When reading the whole recipe in more detail (as you should ALWAYS do, before even touching a pot or pan) I noticed some flaws… First on the ingredient list: 1/4 cup of rosemary – that just seems ridiculously excessive, let’s reduce that to 2 sprigs. 2 cloves of raw garlic for the pesto seems too harsh, let’s make that 1 clove. On the contrary, 3/4 tablespoons of raisins seems too little, given this was one of the cornerstones of the dish. I took 4 tablespoons.
Second and foremost, the cooking instructions were somewhat off. The recipe still mentioned beans that should be boiled. Okay, just ignore it. Sauté the raw cauliflower – that will never be enough to cook it through, so I parboiled it for 2 minutes first and then fried it to brown and char it.
Crazy science tastes … a bit bland
First things first, I love the pesto! Turns out garlic, cashews, lemon juice, rosemary, raisins and olive oil make a great pesto! I’ll use this as finish touch for other dishes in the future! Technically, pesto needs cheese to be considered pesto. A little crumble of blue cheese would work pretty nice in here.
The dish was okay – not overwhelmingly great, just okay. The 4 ingredients indeed share a lot of similar flavors making them blend together into a rather homogeneous sauce, with nothing really jumping out. What it needs is a bit of contrast in every bite, highlighting each of the ingredients. On top of that, the 2 sprigs of rosemary used (which should originally be 1/4 of a cup!) were still a bit overwhelming and distracted from the other flavors.Use 1 sprig.
So all in all, I wasn’t disappointed. A few minor tweaks and Chef Watson’s recipe actually works!
The leap of faith paid off and I’ll definitely use Chef Watson more often to try out combinations off the beaten track. This whole idea of flavor compounds fascinated me so much that I couldn’t help myself and had to buy a book on flavor compounds on Amazon (The Flavor Bible).
The final verdict: Chef Watson can’t think for you, but he can surely ignite your creativity! I’ll make it my mission to understand flavor compounds just as well as Chef Watson, but then add some loving human and culinary touch to it!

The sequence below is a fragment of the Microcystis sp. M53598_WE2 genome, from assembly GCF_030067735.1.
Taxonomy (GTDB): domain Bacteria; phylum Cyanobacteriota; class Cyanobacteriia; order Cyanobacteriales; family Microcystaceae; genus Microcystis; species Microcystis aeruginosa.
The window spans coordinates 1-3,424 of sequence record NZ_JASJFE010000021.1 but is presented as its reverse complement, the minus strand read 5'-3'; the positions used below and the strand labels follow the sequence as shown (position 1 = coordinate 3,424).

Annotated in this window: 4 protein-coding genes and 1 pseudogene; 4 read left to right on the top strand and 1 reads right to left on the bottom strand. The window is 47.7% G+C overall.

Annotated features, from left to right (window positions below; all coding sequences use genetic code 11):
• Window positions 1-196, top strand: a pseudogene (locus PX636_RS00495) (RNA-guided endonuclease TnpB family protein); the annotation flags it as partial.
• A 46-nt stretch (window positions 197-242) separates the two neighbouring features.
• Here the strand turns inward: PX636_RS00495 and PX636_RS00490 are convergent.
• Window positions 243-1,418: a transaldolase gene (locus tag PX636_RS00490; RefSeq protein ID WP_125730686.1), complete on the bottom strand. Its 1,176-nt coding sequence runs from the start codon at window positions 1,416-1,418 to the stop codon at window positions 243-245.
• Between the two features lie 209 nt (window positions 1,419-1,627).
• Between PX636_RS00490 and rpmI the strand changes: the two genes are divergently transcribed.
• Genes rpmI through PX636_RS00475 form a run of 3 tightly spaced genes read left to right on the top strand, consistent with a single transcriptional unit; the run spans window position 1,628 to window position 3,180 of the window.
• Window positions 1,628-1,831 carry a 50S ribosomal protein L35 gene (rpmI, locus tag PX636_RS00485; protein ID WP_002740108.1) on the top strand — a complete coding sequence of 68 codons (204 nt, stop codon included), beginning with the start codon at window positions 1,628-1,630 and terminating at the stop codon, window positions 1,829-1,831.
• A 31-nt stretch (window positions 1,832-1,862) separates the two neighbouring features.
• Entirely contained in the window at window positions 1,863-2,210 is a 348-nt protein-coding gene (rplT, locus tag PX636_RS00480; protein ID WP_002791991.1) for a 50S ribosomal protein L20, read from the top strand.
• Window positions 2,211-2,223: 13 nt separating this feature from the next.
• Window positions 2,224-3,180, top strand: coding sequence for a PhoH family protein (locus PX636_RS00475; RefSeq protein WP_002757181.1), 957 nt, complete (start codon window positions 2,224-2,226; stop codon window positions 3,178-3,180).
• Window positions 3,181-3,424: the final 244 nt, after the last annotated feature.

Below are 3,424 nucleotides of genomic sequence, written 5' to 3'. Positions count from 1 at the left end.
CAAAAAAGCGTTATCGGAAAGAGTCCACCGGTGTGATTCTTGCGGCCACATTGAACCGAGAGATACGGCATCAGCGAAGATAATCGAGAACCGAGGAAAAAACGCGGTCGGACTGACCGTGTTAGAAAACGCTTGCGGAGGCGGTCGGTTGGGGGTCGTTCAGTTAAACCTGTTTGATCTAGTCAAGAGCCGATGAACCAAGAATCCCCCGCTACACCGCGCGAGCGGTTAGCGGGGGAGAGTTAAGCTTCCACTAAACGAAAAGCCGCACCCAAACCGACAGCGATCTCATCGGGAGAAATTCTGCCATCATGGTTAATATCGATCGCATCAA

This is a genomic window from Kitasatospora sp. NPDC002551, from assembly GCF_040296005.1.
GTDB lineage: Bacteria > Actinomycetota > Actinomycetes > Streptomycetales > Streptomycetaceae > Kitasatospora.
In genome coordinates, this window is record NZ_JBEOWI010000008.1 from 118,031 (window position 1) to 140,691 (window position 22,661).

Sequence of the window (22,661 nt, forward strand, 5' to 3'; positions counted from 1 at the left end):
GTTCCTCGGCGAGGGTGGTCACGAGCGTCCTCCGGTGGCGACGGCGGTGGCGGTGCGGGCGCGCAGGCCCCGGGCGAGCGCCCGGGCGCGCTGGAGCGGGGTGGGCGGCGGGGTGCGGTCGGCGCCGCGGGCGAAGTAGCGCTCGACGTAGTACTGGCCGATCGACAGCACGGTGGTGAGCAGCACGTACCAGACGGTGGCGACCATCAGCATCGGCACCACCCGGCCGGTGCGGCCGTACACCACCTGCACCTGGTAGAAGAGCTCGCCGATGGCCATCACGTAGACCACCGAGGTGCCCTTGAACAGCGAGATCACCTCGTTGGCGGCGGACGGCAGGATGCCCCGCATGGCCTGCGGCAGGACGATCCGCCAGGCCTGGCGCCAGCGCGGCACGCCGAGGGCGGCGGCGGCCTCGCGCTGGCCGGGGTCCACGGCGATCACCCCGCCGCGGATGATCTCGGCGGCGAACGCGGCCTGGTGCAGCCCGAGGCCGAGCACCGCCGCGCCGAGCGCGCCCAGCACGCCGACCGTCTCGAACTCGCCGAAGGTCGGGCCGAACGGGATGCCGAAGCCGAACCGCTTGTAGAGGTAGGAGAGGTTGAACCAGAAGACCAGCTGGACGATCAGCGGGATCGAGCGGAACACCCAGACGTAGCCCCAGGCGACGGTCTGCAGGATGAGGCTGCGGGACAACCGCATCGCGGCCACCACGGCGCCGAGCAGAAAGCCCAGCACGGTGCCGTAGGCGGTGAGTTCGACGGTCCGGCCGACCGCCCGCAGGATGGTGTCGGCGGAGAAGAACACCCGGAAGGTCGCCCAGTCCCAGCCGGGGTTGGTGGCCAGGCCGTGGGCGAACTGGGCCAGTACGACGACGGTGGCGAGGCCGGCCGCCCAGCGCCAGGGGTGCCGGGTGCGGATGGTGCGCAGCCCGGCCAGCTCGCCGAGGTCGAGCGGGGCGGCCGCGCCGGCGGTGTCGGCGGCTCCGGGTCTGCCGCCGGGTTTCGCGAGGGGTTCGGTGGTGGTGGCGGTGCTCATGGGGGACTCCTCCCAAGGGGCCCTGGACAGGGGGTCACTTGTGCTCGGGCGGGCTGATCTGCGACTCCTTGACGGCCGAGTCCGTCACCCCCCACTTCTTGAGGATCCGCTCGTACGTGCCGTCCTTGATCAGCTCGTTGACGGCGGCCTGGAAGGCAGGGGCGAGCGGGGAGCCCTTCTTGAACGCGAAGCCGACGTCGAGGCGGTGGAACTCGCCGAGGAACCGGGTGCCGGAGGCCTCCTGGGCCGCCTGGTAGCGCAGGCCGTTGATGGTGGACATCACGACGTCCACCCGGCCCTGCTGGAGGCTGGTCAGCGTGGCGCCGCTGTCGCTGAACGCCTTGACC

If you are interested in my tweaked and improved version of Chef Watson’s recipe, check it out underneath!
Pasta with charred cauliflower, blue cheese and rosemary-raisin pesto
(This serves 4 people, that are willing to put their lives into the hands of an over-powered calculator)
- 1/2 head of cauliflower
- 500g of pasta, like penne or rigatoni
- 1 clove of garlic
- 2 tablespoons lemon juice
- 5 tablespoons raisins
- 80g roasted cashews
- 1 sprig of rosemary
- 7 tablespoons olive oil
- 40g blue cheese, like Roquefort, Blue Stilton or Gorgonzola
- A handful of chopped black olives
Trust the artificial intelligence and get cooking
Cut half a cauliflower into florets. Bring a big pot of water with 1 tablespoon of salt to the boil. Cook the cauliflower florets for 3 minutes on a low heat. Don’t discard the water, but scoop out the cauliflower with a slotted spoon and place it a colander.
Add the pasta to the boiling water and cook according to the packing instructions. (usually about 10 minutes). When draining the pasta reserve 1 cup of the cooking liquid.
Put a skillet on high heat. Add 2 tablespoons olive oil and sauté the parboiled cauliflower for 5 minutes until well browned and lightly charred.
Meanwhile make the pesto. Chop the garlic and place it in a kitchen processor. Add the lemon juice, 4 tablespoons of raisins, 70g of cashews, the leaves of 1 sprig of rosemary, 5 tablespoons of olive oil (about 70ml), 1/2 teaspoon of salt and some black pepper. Blitz until you have a smooth pesto. Taste and adjust seasoning if needed.
Toss the pasta with the cauliflower, the pesto, the pasta cooking liquid, 30g of the crumbled blue cheese and the chopped black olives, until well combined.
Spoon onto plates and garnish with the rest of the raisins, cashews (crushed) and the last crumbled blue cheese!
*Just to clarify: I’m not affiliated with IBM, Bon Appétit or the New Yorker. I just like the idea of Chef Watson and came across the rest by accident.